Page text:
Surgical interventions, including arthroscopic partial meniscectomy and loose body removal, are only recommended in osteoarthritic patients with mechanical symptoms. For patients with severe pain associated with osteoarthritis, surgical interventions such as high tibial osteotomy, total knee replacement, or partial knee arthroplasty, are often recommended. These procedures are considered end–stage surgical interventions and may be associated with complications.

If you’ve been suffering from chronic achy knees and have not responded to ibuprofen, injections, knee surgery, knee braces or physical therapy he may be a candidate for a minimally invasive solution.  A procedure known as subchondroplasty treats bone defects in chronic bone marrow lesions, which is an abnormal swelling in the soft bone below the joint surface.  Oftentimes patients who have bone marrow lesions suffer from pain, decreased function and cartilage destruction.  The condition typically leads to severe osteoarthritis and for some patients, total knee replacement.  Subchondroplasty is a much simpler and less expensive procedure which may offer the ability to extend the life of the knee by several years by supporting these areas which for whatever reason seem to be weak and causing pain.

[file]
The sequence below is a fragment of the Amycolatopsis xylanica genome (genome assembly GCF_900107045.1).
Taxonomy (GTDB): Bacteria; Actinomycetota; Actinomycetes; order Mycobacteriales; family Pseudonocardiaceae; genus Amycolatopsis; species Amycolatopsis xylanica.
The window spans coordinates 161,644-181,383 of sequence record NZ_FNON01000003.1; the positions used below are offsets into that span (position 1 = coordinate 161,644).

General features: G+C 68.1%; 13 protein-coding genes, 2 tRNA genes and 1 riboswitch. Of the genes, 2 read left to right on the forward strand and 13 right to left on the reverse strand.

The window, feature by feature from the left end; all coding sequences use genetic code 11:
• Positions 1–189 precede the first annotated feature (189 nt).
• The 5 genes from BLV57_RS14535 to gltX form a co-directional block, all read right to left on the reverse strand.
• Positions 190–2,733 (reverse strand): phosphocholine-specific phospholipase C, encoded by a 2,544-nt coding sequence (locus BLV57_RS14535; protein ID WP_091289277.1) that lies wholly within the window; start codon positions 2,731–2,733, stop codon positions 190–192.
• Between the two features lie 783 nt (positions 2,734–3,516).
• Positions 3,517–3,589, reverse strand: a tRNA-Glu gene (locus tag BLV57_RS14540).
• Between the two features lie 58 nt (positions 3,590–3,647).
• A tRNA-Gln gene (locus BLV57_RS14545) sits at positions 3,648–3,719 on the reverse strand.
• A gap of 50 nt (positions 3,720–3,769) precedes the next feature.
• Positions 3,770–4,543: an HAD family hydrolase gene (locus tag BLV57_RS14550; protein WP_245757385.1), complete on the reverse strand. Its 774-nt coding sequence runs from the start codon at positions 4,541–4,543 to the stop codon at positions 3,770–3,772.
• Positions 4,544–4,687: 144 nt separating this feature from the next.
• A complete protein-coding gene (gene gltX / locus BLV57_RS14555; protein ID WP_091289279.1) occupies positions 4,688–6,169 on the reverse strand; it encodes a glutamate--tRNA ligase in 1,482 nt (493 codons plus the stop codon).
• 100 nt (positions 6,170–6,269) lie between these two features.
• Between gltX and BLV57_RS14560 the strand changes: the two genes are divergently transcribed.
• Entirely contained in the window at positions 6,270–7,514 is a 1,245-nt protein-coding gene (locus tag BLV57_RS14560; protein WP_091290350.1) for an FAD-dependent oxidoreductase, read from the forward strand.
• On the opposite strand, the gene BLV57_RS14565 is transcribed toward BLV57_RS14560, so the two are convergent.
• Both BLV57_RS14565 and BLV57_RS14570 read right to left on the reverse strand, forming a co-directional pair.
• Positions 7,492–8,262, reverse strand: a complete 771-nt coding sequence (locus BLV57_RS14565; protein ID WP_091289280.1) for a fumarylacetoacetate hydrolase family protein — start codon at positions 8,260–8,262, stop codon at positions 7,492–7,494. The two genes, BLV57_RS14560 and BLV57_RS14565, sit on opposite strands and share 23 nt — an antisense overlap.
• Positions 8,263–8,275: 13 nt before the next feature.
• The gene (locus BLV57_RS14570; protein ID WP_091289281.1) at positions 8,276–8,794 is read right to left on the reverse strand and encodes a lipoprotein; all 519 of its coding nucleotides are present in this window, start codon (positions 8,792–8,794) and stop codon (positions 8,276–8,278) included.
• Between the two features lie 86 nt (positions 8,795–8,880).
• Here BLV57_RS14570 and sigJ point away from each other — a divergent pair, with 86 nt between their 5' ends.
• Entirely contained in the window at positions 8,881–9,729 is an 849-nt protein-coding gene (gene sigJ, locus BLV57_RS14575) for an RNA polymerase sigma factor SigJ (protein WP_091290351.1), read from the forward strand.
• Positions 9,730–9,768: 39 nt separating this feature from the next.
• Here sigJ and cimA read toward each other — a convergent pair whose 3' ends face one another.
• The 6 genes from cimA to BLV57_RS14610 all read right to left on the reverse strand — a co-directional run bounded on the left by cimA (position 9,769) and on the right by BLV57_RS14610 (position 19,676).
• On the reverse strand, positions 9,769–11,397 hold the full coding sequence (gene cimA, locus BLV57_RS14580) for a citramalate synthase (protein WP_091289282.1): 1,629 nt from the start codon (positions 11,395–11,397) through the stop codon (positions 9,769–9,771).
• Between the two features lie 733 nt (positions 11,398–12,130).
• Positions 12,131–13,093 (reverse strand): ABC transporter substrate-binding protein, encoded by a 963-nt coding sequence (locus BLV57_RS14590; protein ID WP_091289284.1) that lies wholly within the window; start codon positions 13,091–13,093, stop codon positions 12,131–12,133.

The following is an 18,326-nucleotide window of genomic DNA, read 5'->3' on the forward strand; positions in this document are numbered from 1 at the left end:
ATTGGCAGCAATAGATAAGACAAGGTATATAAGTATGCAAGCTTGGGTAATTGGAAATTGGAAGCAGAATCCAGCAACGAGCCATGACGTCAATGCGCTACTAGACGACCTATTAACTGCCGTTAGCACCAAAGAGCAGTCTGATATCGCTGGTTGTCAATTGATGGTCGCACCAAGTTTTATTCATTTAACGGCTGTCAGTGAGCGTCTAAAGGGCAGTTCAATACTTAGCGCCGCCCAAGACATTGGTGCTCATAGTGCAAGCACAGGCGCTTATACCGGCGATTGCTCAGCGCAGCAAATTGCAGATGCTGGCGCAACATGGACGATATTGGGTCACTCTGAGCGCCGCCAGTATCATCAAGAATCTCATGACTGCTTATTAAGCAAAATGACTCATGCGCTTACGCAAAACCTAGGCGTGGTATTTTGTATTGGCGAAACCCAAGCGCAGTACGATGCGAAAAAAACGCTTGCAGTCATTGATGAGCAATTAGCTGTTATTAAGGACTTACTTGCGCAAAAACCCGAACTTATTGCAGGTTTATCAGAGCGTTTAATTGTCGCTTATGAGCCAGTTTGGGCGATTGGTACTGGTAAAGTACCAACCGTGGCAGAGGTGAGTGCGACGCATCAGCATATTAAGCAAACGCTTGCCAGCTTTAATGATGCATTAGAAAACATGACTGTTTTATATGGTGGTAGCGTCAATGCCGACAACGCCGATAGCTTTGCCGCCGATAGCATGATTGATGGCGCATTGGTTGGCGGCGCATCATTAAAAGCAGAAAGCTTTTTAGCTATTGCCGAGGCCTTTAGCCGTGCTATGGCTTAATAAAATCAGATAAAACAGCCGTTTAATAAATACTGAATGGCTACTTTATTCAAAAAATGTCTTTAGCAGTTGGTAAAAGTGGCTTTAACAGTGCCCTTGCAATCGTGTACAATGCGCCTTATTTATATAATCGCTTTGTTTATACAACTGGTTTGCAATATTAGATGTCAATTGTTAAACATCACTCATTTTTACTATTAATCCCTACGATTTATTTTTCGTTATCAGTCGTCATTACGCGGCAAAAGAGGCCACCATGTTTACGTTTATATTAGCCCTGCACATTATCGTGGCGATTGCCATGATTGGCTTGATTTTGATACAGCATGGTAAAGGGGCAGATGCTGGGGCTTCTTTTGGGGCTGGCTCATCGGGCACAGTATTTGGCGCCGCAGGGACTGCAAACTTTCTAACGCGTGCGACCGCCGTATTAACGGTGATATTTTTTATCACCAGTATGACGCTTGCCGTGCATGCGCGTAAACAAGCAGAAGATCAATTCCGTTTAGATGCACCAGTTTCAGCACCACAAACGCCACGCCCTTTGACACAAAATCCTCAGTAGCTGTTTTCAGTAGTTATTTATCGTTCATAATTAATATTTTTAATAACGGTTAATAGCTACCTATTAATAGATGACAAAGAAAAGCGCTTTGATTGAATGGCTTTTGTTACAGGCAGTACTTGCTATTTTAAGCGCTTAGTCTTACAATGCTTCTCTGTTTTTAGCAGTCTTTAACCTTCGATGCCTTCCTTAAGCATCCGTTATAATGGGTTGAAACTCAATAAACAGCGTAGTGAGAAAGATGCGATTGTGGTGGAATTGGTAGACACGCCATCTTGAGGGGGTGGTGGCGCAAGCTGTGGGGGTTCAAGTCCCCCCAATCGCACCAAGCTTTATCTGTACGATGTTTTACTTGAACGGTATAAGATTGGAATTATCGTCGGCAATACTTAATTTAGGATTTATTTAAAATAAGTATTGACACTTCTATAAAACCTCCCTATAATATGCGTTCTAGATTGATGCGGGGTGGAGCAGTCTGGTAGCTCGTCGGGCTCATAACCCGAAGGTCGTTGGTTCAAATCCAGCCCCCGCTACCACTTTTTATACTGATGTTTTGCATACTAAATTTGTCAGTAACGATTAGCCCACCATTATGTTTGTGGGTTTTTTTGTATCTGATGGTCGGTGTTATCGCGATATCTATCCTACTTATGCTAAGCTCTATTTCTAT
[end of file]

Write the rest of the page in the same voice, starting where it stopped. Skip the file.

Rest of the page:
During the procedure the surgeon uses a guide and special instrument to access the affected area which has been identified on MRI.  A special bone substitute material is injected into a small incision in the knee which allows new healthy bone to repair the defect.  This is typically done as an outpatient procedure and takes approximately 45 minutes or less and usually requires only a short period of rehabilitation, typically 6 weeks, as compared to 4-6 months for a knee replacement. Subchondroplasty is one of the most recent orthopaedic advancements with the hope of preserving the joint and avoiding further surgery.

Donald Hohman MD is a fellowship trained Orthopaedic Surgeon specializing in joint replacements of the hip and knee. He completed his specialty training at the Brigham and Women’s Hospital of the Harvard Medical School- Boston, MA. If you have any further questions please feel free to utilize the educational material provided on the website or his office can be reached at 214-252-7039.

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